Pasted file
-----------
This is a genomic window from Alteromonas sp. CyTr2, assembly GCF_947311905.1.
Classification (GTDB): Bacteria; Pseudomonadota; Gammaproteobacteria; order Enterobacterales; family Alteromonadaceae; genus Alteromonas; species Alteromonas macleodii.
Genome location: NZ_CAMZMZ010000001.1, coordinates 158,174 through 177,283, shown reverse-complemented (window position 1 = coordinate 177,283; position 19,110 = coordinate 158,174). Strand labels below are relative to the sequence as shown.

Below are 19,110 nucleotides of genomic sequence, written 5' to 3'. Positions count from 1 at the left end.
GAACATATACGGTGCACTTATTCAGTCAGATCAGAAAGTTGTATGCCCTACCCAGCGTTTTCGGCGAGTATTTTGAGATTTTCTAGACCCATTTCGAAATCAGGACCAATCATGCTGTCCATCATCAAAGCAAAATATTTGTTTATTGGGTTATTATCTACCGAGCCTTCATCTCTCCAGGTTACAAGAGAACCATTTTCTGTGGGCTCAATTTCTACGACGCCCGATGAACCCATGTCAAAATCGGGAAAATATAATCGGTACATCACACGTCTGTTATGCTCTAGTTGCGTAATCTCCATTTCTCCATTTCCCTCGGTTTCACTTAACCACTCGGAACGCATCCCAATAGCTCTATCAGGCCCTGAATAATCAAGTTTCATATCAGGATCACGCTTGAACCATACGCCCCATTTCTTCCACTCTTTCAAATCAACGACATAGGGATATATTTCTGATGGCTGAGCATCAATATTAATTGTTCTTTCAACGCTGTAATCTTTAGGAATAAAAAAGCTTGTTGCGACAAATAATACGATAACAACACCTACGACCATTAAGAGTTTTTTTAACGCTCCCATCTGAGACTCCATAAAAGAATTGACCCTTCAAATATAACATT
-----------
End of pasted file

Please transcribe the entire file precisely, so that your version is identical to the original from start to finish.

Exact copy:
This is a genomic window from Alteromonas sp. CyTr2, assembly GCF_947311905.1.
Classification (GTDB): Bacteria; Pseudomonadota; Gammaproteobacteria; order Enterobacterales; family Alteromonadaceae; genus Alteromonas; species Alteromonas macleodii.
Genome location: NZ_CAMZMZ010000001.1, coordinates 158,174 through 177,283, shown reverse-complemented (window position 1 = coordinate 177,283; position 19,110 = coordinate 158,174). Strand labels below are relative to the sequence as shown.

Below are 19,110 nucleotides of genomic sequence, written 5' to 3'. Positions count from 1 at the left end.
GAACATATACGGTGCACTTATTCAGTCAGATCAGAAAGTTGTATGCCCTACCCAGCGTTTTCGGCGAGTATTTTGAGATTTTCTAGACCCATTTCGAAATCAGGACCAATCATGCTGTCCATCATCAAAGCAAAATATTTGTTTATTGGGTTATTATCTACCGAGCCTTCATCTCTCCAGGTTACAAGAGAACCATTTTCTGTGGGCTCAATTTCTACGACGCCCGATGAACCCATGTCAAAATCGGGAAAATATAATCGGTACATCACACGTCTGTTATGCTCTAGTTGCGTAATCTCCATTTCTCCATTTCCCTCGGTTTCACTTAACCACTCGGAACGCATCCCAATAGCTCTATCAGGCCCTGAATAATCAAGTTTCATATCAGGATCACGCTTGAACCATACGCCCCATTTCTTCCACTCTTTCAAATCAACGACATAGGGATATATTTCTGATGGCTGAGCATCAATATTAATTGTTCTTTCAACGCTGTAATCTTTAGGAATAAAAAAGCTTGTTGCGACAAATAATACGATAACAACACCTACGACCATTAAGAGTTTTTTTAACGCTCCCATCTGAGACTCCATAAAAGAATTGACCCTTCAAATATAACATT